My Date With the Violent Blue-Eyed Boy

keysWhat you are about to read are horrifying tales of love gone wrong just in time for Valentine's Day. Welcome to Dating Horror Story Week on The Stir ...

When I was a junior in high school I worked at the Baskin Robbins in the Freehold Mall in New Jersey. It was a solid gig. Along with all the Cappuccino Blasts my nervous system could handle, my co-workers and I would make hilarious prank phone calls on our our lunch breaks, and drink beer in the back room when it was slow. Also, there was Ryan.

Ryan didn't work at Baskin Robbins. He worked directly across from it at the Sunglass Hut, and he was one of the few blonde-haired, blue-eyed boys in the swarthy Italian/Jewish part of town in which I lived. He was exotic. He could have been from Florida. Or Australia. And all the ladies in the mall wanted him. The Express girls, the women from Perfume Kraze, and of course, me.

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For a three-week stretch, Ryan came over to Baskin Robbins during his break and ordered two scoops of pralines 'n' cream with gummybear topping. And then he asked me out. I had an inkling that my attraction to him was reciprocated -- the XXL brown t-shirt and baseball cap I was required to wear to work was irresistible -- but I certainly didn't think he would act on it. I hoped he would. Sort of. But when he asked for my number, I can honestly say I was shocked. And so was my co-worker, Daniella.

"Oh my God, you're soooo lucky," she said after the angsty exchange took place. "I wonder where you guys will go. He has a nice car, you know. And I heard his grandfather owns Zales, so you can expect some nice jewelry."

"I wonder," I thought. "Where will we go?" I had only been on a handful of formal dates in my life, and I didn't particularly enjoy any of them. I favored group trips to the woods to drink Bud Ice, followed by a sloppy makeout session in the back of a car. But that didn't seem like Ryan's style. He had been out of high school for a year. He managed the Sunglass Hut.

We wound up at a diner. And not just any diner, the diner I went to with my family when we couldn't all decide on what to eat -- which was usually once or twice a week. It was weird being there on date, as opposed to with my mom, dad, and sister. What I felt was akin to seeing a teacher outside of school, or being fired in your Halloween costume. It was mildly embarrassing.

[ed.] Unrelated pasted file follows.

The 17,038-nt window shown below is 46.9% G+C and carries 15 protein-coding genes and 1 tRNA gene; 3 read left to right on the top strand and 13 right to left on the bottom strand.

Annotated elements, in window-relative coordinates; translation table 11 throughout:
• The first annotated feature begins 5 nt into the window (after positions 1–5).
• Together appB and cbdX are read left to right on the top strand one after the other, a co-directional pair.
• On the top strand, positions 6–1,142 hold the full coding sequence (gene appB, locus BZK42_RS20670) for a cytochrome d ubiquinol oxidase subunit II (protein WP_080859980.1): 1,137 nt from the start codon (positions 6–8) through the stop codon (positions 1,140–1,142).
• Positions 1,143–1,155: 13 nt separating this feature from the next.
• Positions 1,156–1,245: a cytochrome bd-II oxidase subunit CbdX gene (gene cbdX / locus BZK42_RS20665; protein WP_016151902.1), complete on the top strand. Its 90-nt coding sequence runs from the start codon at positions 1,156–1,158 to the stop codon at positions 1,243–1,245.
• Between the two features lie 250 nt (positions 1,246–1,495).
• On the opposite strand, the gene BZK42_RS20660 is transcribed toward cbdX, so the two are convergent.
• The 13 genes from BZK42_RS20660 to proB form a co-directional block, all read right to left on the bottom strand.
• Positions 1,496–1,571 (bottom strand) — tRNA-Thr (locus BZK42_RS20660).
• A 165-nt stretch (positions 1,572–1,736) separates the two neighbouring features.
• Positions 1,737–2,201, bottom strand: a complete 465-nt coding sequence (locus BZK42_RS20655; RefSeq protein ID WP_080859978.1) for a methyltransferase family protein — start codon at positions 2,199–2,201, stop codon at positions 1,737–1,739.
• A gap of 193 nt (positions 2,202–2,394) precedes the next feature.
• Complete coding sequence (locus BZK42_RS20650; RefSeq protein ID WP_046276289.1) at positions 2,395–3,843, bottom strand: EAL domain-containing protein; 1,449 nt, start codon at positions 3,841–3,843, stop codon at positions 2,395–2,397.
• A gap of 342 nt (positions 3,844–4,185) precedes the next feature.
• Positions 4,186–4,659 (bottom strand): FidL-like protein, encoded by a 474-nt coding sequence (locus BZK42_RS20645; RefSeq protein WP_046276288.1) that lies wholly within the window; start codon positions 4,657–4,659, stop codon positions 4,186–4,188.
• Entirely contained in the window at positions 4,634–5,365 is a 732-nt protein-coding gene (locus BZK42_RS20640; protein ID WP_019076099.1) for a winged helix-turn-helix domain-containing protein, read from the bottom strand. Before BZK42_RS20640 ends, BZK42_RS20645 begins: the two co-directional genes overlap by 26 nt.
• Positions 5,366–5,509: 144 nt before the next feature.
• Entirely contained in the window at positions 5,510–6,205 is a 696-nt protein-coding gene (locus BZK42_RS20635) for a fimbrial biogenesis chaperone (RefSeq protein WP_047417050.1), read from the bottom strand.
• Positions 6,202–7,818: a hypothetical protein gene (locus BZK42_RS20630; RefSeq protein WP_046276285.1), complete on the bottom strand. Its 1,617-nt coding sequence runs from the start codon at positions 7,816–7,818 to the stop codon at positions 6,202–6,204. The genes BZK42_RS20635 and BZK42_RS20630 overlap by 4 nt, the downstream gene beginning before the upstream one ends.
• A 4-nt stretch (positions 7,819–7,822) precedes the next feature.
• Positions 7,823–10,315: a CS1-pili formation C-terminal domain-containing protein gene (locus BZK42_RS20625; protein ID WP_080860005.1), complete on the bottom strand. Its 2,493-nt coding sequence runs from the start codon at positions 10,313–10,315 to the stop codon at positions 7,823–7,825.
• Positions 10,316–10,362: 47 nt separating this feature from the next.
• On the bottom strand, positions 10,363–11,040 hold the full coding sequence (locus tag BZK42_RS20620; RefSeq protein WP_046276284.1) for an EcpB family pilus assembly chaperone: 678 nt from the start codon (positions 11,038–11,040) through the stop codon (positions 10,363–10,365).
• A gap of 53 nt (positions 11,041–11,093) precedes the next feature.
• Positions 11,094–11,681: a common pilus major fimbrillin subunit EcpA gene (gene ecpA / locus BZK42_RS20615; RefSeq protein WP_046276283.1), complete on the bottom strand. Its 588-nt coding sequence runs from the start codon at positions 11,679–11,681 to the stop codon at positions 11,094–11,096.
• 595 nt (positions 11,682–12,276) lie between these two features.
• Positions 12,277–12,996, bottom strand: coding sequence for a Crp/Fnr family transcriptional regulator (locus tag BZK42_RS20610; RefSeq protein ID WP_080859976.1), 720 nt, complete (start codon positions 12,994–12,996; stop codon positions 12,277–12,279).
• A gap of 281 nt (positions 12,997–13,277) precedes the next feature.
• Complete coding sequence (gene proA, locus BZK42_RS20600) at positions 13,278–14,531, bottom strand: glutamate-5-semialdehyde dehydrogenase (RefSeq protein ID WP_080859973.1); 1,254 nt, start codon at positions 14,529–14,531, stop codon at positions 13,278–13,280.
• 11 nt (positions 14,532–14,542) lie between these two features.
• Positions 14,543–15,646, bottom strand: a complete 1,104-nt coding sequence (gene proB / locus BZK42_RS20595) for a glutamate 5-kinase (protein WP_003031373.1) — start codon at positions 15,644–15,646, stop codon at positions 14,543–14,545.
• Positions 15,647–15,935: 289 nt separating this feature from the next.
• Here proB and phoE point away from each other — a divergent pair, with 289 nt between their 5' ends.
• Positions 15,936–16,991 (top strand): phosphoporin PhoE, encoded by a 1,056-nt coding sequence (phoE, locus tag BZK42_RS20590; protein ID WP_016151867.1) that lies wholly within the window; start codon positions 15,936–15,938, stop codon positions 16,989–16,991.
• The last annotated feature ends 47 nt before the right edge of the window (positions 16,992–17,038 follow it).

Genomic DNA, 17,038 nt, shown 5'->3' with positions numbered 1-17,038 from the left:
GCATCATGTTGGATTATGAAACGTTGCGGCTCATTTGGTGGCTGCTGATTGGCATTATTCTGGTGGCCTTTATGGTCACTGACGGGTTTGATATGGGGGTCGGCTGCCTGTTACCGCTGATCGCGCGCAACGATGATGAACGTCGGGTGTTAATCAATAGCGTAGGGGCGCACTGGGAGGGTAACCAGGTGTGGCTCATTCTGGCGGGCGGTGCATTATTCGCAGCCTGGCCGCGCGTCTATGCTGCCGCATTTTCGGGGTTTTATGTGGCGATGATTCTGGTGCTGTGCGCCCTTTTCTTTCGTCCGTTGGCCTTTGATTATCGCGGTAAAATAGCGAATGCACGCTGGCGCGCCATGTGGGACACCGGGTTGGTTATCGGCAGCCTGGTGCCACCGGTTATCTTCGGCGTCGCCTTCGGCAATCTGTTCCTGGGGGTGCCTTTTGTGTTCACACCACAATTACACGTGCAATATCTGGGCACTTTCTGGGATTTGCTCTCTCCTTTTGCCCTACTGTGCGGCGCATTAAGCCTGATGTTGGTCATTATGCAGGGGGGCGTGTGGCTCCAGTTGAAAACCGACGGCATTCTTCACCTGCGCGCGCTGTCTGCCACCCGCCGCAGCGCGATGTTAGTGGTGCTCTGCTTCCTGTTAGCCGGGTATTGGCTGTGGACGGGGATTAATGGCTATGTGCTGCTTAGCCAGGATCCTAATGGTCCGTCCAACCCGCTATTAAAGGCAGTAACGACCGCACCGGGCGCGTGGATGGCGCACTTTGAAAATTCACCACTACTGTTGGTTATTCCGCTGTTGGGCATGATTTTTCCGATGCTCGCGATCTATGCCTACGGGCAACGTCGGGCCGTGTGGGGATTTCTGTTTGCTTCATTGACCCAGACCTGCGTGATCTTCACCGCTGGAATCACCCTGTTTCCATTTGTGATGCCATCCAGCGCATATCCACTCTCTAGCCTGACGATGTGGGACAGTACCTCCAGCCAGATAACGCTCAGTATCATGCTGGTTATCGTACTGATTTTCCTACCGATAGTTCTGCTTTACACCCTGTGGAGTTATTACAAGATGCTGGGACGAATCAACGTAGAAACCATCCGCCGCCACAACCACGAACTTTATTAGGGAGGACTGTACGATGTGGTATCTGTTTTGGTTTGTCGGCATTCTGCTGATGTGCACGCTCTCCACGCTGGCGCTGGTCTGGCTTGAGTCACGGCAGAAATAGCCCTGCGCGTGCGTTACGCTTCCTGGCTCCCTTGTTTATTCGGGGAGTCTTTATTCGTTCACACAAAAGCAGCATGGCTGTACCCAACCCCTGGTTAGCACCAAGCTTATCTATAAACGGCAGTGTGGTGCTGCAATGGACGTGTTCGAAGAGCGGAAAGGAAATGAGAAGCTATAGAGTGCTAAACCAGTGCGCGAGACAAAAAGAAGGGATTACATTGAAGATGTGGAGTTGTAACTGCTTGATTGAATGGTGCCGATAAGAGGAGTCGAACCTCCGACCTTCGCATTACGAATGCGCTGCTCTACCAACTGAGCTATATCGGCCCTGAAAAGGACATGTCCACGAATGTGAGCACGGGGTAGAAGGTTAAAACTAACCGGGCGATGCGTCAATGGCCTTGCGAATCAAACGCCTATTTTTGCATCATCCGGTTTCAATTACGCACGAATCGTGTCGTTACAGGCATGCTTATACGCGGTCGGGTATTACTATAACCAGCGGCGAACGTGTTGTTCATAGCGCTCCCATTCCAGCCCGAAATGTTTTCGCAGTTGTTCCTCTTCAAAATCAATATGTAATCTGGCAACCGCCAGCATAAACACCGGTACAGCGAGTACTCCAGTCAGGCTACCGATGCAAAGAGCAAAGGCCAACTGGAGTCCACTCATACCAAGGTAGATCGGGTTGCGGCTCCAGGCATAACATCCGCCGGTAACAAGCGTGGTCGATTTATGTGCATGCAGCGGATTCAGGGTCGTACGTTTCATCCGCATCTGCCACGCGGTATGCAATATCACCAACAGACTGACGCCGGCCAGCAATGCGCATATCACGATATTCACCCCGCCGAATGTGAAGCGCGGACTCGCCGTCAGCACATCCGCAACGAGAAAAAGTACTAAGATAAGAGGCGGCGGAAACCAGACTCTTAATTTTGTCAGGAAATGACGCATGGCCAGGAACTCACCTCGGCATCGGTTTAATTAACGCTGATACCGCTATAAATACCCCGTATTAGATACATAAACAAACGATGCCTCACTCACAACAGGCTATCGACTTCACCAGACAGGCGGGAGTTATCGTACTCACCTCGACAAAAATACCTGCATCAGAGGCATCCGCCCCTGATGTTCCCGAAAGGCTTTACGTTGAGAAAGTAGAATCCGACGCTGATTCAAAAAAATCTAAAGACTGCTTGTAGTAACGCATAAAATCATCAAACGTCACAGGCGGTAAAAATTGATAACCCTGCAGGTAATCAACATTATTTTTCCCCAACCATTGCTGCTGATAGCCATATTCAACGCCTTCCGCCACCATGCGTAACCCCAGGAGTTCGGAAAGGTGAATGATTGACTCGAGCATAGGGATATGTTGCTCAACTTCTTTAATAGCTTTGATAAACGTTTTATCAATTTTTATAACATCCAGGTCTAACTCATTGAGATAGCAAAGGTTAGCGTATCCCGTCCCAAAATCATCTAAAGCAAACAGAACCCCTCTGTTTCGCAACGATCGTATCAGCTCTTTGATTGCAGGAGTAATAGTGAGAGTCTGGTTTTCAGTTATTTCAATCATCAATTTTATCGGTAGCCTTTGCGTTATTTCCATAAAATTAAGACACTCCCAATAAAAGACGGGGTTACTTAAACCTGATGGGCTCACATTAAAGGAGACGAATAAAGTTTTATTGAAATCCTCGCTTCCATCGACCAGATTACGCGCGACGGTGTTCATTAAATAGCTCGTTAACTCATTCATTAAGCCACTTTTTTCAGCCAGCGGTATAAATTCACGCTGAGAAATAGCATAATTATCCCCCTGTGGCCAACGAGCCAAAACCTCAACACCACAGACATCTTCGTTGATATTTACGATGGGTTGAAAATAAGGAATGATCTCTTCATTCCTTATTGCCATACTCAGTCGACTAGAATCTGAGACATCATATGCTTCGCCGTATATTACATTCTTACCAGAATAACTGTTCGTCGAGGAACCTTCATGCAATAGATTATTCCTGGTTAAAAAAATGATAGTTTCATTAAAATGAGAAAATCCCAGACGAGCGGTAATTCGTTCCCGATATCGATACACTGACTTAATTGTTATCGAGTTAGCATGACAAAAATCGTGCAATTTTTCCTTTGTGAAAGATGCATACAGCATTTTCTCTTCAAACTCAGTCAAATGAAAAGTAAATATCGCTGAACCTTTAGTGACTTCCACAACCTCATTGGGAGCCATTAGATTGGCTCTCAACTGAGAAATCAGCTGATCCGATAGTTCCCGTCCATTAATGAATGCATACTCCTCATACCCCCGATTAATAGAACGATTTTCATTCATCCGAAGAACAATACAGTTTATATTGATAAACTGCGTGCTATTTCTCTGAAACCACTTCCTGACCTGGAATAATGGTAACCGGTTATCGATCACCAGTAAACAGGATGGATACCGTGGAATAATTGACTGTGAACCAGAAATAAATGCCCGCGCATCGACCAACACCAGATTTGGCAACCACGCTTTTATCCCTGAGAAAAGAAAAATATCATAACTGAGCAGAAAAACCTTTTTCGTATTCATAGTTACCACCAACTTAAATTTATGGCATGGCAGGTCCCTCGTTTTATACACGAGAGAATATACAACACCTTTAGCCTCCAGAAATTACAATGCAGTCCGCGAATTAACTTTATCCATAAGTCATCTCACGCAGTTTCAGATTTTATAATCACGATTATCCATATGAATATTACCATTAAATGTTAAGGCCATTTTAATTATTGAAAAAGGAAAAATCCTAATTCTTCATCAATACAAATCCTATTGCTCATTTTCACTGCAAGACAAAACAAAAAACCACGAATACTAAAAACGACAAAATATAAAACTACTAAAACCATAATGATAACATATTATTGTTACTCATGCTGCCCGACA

When the waiter, who obviously recognized me but knew better than to let such knowledge be known, came over to our table, Ryan took the liberty of ordering for me. Without asking. If my life depended on it, I couldn't tell you what he told the chef to whip up "for the lady," but I know it wasn't a plate of french fries with a side of gravy, which is what I wanted. It was nice, albeit odd, gesture, and clearly something he had recently seen in a movie or on 90210. But he so didn't have the swagger of Dylan. Or even freakin' Steve.

As the dinner went on, it was obvious the only thing we had in common was that we were both human beings. He was much more arrogant than I imagined, and actually kind of funny-looking up close. All I kept thinking was, "I wonder if my friends will still be at our spot in the woods when this bloodbath is over."

When we got out to the car, despite the complete lack of chemistry, Ryan's chivalry continued. He walked around to my side to open the door for me, but before he let me in, he began keying the car parked next to him. Yes, keying.

Before that night I had never seen a car keyed, nor had I even heard of it. When Ryan started vigorously shaking his body back and forth, scraping the paint off the shiny black Ultima, I had no clue what he was even doing. I asked, and he just said, "This mother-f**ker is on top of me." So not Dylan. So not Australian.

The ride home was as awkward as any ride after a vicious automobile defacing would be. I got the impression that Ryan felt slightly foolish for doing what he did, and for that I felt bad. I thought about how he would feel driving home alone, replaying the scenario in his head, realizing he was a tool, but still. I just wanted out of his presence.

After a phony exchange of "See you around" and "When are you working next'," I went inside my house and found my mother, always the night owl, painting her toes on the couch. "Where'd you go?" she asked.

"The diner," I said.

"French fries and gravy?"

"Nope," I said, and opened up the fridge.

More Dating Horror Stories:

My Gut-Wrenching Date With a Gold-Digging Guy

My Valentine's Brunch Date With a Potential 'Serial Killer'

My Date With a Sexual Harasser Who Lived in His Mom's Basement

What was your worst date ever?

 

 

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